Comics, like poetry or music, has a set of clichés and expectations which must be broken down if any progress can be made. In order to do this criticism should be focused more on language; on the choice of every word in every panel. To that end, I have chosen a group of bad examples, just at random, off the internet. It took me about 10 minutes to find a dozen terrible pages. Let’s take a look.
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Okay…let’s ignore the larger problem with the theme here. I don’t really care about Superman being…un…re…dead. Let’s look at the language as poetry. “As well as anyone,” seems a fairly useless idea, as does “to make sense of it all.” It’s not necessarily cliché, but it is trite, as is ‘mirroring’ death. ‘Mirroring’ is a fairly overly used concept, especially in dark, psychological concepts. I have a hard time buying someone actually saying this conversationally. There’s a lot of repeated terms as well. Death. Science. I got it. Overall, this whole thing should be more conversational. I can’t imagine these two having this conversation, or anyone not attempting to explain the concept of undeath. This is a hard example since the actual theme of the conversation is so…stupid.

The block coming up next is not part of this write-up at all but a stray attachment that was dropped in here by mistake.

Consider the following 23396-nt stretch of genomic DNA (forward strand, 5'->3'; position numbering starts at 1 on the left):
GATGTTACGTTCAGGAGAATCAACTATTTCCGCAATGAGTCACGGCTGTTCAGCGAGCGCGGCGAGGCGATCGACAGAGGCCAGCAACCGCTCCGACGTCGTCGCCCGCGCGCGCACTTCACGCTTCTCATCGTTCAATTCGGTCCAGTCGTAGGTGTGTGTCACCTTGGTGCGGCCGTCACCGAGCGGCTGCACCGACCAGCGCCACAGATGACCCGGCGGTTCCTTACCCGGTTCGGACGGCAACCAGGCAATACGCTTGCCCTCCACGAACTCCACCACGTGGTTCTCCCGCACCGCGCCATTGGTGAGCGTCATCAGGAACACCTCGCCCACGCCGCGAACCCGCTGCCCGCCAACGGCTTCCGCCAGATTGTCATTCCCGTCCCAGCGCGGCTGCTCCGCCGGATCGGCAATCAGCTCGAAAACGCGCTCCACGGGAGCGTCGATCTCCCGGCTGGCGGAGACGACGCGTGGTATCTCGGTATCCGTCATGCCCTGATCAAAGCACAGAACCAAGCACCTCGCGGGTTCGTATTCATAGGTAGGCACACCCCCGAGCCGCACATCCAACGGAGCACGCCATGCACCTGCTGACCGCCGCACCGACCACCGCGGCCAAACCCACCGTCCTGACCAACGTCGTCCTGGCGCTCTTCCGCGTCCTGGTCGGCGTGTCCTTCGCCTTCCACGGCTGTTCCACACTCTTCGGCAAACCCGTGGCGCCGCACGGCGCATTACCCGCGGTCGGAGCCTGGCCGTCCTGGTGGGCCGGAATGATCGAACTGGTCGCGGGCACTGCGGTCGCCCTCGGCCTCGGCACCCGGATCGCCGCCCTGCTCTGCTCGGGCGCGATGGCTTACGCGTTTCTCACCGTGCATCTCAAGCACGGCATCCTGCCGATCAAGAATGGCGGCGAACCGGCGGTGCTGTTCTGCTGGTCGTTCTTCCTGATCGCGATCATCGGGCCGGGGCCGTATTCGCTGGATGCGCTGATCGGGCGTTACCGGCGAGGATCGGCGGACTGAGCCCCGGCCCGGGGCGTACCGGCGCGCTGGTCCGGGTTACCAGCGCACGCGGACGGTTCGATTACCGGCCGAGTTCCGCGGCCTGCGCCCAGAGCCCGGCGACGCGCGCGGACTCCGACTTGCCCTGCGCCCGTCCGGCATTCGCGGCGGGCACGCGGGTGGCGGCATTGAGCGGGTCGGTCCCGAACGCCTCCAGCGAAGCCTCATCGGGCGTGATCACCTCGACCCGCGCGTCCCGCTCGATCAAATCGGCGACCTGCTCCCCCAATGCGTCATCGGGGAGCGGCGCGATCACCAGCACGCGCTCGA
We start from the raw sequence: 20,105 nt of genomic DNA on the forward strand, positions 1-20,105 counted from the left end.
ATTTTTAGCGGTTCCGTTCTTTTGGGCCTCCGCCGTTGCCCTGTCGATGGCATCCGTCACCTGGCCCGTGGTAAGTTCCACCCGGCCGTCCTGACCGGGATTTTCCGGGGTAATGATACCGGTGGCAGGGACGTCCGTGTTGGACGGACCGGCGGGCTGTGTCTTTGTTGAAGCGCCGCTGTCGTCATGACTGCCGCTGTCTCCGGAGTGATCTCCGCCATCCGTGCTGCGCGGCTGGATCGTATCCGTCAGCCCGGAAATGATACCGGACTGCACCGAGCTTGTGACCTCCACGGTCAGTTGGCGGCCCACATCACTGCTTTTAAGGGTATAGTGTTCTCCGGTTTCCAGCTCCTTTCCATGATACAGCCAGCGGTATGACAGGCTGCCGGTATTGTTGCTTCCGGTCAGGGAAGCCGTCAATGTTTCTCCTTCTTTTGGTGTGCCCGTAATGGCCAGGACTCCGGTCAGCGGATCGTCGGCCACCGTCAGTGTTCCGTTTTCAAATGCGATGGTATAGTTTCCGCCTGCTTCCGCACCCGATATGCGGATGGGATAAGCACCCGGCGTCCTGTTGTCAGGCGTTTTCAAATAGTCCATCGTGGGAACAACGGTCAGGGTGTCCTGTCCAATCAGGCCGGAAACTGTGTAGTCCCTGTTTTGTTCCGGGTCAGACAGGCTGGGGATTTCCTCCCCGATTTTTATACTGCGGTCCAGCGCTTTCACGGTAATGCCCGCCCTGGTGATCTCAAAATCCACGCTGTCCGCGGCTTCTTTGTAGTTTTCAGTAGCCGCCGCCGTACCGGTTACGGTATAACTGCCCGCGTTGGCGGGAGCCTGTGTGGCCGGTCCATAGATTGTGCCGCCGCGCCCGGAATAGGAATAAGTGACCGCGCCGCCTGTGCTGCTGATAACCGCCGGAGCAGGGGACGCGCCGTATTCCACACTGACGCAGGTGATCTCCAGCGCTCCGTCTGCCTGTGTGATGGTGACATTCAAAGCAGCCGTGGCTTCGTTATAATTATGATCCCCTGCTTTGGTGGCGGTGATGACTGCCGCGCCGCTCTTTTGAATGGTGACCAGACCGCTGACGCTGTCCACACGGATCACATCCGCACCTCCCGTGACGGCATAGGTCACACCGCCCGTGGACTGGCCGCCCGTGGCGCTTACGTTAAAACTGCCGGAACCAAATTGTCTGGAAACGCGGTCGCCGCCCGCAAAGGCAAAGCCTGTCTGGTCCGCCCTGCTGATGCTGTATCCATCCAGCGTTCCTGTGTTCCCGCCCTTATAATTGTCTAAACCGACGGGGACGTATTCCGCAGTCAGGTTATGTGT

Okay this one suffers from the same thing as a lot of Wonder Woman monologues. It’s dark, but falsely so. It calls on the gothic language without doing anything original or honest with it, so it falls flat. War calling to blood is shallow. I would like to have some actual imagery built up. In poetry we often say we want to ‘see’ what the author is talking about. That may seem like a redundant movement in a comic, but I think it’s needed. The point is not to replace a picture, but to create a sense of synesthesia. Something that gives us the sense of the brutality of the moment. “What have you done?” may have had force the first or 50th time it was used, but now it’s just a filler. Same thing with “Nightmare Future.” Is this really the best you can come up with?
Okay this one is different. In this one it’s the sound of the language that bothers me. The multiple ‘r’ sound one after the other just seems awkward. Try saying it outloud. I don’t think anyone would even say it that way. It simply won’t roll off the tongue.
This is a rather quick overview of the comics as poetry idea. If I happen across a few more I will discuss those as well. I will keep my eyes out for particularly good examples, as well. The basic idea, however, is that more attention needs to be paid to the intricacies of thought, language, and communication. I believe my professor, Mr Ryan Claytor, once expressed an indifference to theme in deference to interpersonal relationships. I have to agree with him. I would like to suggest, however, that these relationships exist in the dialogue and word choice. This is as important as the position of a hand, a word bubble; a frame.